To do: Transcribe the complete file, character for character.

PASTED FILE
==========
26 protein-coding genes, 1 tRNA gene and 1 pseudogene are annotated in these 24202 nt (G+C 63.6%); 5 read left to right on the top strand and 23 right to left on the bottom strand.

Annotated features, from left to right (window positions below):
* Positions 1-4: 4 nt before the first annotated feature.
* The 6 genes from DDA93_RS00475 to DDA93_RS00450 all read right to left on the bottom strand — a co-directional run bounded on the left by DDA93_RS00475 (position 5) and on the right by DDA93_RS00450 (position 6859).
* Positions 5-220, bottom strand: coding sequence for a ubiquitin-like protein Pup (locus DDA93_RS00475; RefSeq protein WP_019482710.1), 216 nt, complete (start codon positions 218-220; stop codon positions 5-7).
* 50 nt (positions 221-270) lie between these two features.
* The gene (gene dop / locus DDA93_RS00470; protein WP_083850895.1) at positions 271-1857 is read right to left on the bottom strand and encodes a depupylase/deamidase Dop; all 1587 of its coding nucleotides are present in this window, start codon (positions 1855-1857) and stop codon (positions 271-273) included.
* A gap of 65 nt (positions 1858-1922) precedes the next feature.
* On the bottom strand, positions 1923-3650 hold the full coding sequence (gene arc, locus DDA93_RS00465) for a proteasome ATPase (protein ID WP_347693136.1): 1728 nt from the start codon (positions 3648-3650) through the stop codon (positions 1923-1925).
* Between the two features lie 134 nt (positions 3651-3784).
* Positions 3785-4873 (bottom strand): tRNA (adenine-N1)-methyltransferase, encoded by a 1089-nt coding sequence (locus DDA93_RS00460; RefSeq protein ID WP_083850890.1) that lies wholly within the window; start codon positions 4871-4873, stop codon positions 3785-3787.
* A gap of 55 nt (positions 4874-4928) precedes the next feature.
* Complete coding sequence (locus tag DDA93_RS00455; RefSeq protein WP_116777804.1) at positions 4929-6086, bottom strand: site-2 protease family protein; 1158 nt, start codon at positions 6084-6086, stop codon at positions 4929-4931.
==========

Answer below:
26 protein-coding genes, 1 tRNA gene and 1 pseudogene are annotated in these 24202 nt (G+C 63.6%); 5 read left to right on the top strand and 23 right to left on the bottom strand.

Annotated features, from left to right (window positions below):
* Positions 1-4: 4 nt before the first annotated feature.
* The 6 genes from DDA93_RS00475 to DDA93_RS00450 all read right to left on the bottom strand — a co-directional run bounded on the left by DDA93_RS00475 (position 5) and on the right by DDA93_RS00450 (position 6859).
* Positions 5-220, bottom strand: coding sequence for a ubiquitin-like protein Pup (locus DDA93_RS00475; RefSeq protein WP_019482710.1), 216 nt, complete (start codon positions 218-220; stop codon positions 5-7).
* 50 nt (positions 221-270) lie between these two features.
* The gene (gene dop / locus DDA93_RS00470; protein WP_083850895.1) at positions 271-1857 is read right to left on the bottom strand and encodes a depupylase/deamidase Dop; all 1587 of its coding nucleotides are present in this window, start codon (positions 1855-1857) and stop codon (positions 271-273) included.
* A gap of 65 nt (positions 1858-1922) precedes the next feature.
* On the bottom strand, positions 1923-3650 hold the full coding sequence (gene arc, locus DDA93_RS00465) for a proteasome ATPase (protein ID WP_347693136.1): 1728 nt from the start codon (positions 3648-3650) through the stop codon (positions 1923-1925).
* Between the two features lie 134 nt (positions 3651-3784).
* Positions 3785-4873 (bottom strand): tRNA (adenine-N1)-methyltransferase, encoded by a 1089-nt coding sequence (locus DDA93_RS00460; RefSeq protein ID WP_083850890.1) that lies wholly within the window; start codon positions 4871-4873, stop codon positions 3785-3787.
* A gap of 55 nt (positions 4874-4928) precedes the next feature.
* Complete coding sequence (locus tag DDA93_RS00455; RefSeq protein WP_116777804.1) at positions 4929-6086, bottom strand: site-2 protease family protein; 1158 nt, start codon at positions 6084-6086, stop codon at positions 4929-4931.